“With this score, we can genetically define those patients who would benefit from intensifying the chemotherapy or adding a new cancer drug to the regimen and on the other side of the spectrum having their chemotherapy reduced to avoid toxicity,” Lamba said. “The score gives clinicians a new tool to devise an effective treatment strategy and deliver the best possible outcome to AML patients. It also has the potential to improve the guidelines for delivering AML chemotherapy.”

Another key finding in the study involved the role race and ethnicity play in generating the predictive score. UF researchers found the high score significantly differed by race, with 70% of white patients and only 30% of Black patients having a beneficial score. The study’s results suggest the polygenic score could be one of the underlying contributors to observed racial disparities in AML patient outcomes and may have the potential to reduce the observed racial disparities by optimizing treatment.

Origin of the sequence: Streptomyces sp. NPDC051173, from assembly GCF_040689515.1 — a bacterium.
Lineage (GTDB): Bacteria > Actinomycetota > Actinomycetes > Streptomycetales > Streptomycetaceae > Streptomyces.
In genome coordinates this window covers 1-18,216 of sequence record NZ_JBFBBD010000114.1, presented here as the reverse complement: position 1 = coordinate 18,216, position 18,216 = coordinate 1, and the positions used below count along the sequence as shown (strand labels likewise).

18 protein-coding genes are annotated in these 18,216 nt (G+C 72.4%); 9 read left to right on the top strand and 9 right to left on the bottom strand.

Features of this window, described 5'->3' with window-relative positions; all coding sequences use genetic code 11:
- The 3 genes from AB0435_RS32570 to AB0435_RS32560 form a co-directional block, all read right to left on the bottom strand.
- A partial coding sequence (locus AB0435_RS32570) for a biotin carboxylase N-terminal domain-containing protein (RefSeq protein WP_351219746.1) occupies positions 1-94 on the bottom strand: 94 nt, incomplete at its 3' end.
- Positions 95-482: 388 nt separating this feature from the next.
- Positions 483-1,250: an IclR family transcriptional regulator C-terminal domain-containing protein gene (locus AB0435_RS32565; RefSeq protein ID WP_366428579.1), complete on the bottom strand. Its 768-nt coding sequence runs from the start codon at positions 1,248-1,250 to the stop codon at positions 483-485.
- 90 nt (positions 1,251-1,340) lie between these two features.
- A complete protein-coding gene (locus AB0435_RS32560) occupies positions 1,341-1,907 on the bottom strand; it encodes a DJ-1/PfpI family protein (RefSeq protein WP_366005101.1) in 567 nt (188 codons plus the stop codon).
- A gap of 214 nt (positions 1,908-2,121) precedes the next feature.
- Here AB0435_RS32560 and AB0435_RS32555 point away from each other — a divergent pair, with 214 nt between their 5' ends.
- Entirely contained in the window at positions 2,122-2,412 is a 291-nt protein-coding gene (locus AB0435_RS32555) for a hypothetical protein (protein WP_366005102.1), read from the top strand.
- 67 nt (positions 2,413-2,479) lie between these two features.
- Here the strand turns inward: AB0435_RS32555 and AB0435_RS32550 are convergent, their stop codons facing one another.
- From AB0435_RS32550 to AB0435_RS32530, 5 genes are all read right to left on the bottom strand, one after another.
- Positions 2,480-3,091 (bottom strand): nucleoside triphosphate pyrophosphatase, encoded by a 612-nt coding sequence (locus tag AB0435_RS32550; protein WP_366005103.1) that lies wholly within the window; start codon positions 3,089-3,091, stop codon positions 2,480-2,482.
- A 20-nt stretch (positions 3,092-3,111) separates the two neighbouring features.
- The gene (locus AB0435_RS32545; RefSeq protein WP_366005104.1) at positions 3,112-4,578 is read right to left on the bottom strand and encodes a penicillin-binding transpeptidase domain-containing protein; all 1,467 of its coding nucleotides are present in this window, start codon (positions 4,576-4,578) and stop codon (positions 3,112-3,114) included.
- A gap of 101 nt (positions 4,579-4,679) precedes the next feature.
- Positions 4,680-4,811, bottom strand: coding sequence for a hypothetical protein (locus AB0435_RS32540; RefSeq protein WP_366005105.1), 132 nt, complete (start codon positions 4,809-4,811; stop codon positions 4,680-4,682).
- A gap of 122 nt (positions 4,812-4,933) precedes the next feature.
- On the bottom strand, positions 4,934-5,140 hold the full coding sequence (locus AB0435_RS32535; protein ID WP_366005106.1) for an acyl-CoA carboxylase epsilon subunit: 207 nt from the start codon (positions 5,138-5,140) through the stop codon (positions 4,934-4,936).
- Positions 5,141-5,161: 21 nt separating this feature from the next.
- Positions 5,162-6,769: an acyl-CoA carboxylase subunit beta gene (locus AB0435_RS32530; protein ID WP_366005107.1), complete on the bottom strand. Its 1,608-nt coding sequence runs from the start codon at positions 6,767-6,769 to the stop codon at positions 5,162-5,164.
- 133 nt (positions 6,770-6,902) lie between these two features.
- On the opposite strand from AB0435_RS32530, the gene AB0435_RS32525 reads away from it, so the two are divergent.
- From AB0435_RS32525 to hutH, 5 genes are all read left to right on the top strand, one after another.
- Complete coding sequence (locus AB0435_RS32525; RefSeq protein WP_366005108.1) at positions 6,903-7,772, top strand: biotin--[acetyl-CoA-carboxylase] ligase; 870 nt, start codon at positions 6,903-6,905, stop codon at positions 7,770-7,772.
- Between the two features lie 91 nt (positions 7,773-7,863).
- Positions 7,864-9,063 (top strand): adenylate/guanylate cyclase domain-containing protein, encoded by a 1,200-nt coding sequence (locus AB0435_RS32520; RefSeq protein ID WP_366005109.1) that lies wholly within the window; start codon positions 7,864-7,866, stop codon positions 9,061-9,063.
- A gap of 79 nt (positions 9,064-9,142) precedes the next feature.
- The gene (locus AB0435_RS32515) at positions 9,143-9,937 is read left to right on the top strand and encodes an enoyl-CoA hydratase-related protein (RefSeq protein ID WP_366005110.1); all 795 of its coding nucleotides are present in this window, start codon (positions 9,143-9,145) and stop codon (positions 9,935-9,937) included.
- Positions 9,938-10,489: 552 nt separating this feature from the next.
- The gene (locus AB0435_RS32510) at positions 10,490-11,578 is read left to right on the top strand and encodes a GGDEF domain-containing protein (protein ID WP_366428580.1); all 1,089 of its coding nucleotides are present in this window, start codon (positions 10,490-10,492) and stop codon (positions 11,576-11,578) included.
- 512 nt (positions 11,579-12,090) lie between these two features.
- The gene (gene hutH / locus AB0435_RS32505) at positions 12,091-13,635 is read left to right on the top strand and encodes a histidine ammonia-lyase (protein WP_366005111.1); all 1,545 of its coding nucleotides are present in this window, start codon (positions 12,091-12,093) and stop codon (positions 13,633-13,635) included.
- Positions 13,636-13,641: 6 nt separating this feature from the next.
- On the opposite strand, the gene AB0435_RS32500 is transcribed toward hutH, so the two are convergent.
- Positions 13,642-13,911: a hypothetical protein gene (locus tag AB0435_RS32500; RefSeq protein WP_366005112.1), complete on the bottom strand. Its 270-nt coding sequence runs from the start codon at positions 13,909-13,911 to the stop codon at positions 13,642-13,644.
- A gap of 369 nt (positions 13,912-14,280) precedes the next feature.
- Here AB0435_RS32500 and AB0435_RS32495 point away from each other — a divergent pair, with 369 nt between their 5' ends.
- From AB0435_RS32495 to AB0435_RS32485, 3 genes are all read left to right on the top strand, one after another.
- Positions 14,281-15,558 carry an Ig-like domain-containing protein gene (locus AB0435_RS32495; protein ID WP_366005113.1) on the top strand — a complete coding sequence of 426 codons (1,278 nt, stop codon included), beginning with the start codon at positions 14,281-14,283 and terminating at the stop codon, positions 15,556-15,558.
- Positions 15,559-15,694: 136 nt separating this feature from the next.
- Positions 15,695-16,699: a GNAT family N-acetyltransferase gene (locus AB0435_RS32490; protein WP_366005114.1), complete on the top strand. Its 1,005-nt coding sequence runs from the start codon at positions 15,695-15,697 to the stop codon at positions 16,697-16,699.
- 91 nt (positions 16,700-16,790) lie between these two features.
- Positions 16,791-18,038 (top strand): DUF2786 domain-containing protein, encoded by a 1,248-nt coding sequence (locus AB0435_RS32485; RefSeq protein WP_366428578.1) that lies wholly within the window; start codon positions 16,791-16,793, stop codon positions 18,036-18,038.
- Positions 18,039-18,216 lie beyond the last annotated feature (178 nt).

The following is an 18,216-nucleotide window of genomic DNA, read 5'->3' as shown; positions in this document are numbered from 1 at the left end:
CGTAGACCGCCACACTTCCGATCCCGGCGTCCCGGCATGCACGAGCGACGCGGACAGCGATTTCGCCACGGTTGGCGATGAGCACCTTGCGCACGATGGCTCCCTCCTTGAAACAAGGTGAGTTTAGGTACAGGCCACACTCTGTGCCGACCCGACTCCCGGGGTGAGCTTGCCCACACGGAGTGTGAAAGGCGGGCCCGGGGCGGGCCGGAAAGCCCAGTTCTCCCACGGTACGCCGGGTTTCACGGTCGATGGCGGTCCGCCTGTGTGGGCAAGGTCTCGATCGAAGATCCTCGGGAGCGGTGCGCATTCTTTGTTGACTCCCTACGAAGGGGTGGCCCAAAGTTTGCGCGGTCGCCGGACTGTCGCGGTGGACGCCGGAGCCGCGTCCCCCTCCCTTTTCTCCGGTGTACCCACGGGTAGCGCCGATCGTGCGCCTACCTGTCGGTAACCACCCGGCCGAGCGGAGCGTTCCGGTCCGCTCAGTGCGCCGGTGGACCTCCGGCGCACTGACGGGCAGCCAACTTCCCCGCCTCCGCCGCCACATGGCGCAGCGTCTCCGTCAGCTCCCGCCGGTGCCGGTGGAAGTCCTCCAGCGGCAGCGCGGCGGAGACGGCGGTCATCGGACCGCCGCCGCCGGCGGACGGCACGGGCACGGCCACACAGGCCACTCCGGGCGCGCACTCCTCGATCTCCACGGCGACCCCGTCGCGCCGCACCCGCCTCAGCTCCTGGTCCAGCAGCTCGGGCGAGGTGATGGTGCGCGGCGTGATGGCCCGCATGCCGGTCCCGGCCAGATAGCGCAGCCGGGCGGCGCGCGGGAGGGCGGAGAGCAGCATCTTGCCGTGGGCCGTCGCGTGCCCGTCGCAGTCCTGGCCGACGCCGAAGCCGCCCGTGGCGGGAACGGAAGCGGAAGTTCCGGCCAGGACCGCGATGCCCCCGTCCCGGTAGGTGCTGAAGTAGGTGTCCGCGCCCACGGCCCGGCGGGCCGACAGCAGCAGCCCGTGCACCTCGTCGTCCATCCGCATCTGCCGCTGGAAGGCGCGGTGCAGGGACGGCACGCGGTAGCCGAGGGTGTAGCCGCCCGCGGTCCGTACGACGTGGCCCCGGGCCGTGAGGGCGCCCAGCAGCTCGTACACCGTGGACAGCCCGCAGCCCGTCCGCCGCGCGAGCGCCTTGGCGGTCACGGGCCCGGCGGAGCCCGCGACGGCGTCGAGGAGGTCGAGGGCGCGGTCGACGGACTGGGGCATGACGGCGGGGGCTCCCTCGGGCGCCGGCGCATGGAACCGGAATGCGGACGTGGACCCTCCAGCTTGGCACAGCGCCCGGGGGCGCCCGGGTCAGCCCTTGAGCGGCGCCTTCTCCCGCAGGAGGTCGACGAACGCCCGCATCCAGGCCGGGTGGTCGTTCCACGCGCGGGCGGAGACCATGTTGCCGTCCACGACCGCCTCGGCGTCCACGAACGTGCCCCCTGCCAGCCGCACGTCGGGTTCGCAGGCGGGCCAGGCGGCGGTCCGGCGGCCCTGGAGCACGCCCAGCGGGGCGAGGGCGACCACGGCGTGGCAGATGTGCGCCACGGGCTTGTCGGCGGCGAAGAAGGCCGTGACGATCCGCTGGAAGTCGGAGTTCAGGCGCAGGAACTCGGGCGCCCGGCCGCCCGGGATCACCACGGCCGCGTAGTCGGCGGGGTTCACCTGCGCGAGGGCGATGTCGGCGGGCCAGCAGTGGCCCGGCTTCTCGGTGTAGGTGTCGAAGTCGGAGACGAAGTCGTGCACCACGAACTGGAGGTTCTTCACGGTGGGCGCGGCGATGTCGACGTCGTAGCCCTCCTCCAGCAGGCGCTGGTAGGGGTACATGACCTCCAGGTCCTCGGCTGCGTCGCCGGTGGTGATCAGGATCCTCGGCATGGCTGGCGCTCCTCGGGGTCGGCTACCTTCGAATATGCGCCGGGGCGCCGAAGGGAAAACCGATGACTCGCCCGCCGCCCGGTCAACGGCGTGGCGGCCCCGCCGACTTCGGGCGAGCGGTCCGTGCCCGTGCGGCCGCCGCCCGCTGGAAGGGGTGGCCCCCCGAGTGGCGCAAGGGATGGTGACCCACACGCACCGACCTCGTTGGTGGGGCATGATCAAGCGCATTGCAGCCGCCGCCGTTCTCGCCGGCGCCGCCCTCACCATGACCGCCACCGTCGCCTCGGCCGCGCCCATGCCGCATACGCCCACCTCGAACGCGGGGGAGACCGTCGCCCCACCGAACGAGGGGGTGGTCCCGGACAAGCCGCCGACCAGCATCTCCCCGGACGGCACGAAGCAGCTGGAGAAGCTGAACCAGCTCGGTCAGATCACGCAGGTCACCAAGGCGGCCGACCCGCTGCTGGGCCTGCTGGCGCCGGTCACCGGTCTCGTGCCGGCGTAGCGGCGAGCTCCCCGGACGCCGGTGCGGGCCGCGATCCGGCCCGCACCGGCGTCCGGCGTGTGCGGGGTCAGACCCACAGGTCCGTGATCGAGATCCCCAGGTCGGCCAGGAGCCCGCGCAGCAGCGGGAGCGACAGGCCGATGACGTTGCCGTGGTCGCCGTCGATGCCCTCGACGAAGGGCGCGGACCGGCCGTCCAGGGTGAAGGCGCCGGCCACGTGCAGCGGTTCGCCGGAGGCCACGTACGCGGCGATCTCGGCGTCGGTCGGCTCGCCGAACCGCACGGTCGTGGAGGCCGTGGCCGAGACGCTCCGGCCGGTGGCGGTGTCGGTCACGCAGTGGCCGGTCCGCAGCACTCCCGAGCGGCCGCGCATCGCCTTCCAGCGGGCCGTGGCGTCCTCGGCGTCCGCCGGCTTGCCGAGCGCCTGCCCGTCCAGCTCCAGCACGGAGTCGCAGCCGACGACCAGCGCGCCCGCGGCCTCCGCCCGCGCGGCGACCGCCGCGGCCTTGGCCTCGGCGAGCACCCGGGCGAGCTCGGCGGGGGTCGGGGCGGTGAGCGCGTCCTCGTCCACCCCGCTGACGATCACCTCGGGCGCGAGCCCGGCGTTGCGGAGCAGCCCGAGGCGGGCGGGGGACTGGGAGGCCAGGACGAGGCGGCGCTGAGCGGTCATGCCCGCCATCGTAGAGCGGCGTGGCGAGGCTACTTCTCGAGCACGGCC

Lamba, the Frank A. Duckworth Eminent Scholar Chair in the UF College of Pharmacy and a member of the UF Health Cancer Center, said further exploration is needed to determine whether Black patients would benefit from a higher dose of cytarabine or additional drugs in their chemotherapy regimen.

“This study opens opportunities for examining how race and ethnicity impact AML patient response to cancer treatments,” Lamba said. “We need to be more conscious of racial disparities in cancer care and continue to investigate why we are seeing different outcomes by race.”

Lamba has joined a consortium of researchers in Africa studying racial disparities in cancer treatment. She expects the collaboration will create new opportunities for studying drug response in Black patients and allow for further research involving the new scoring model.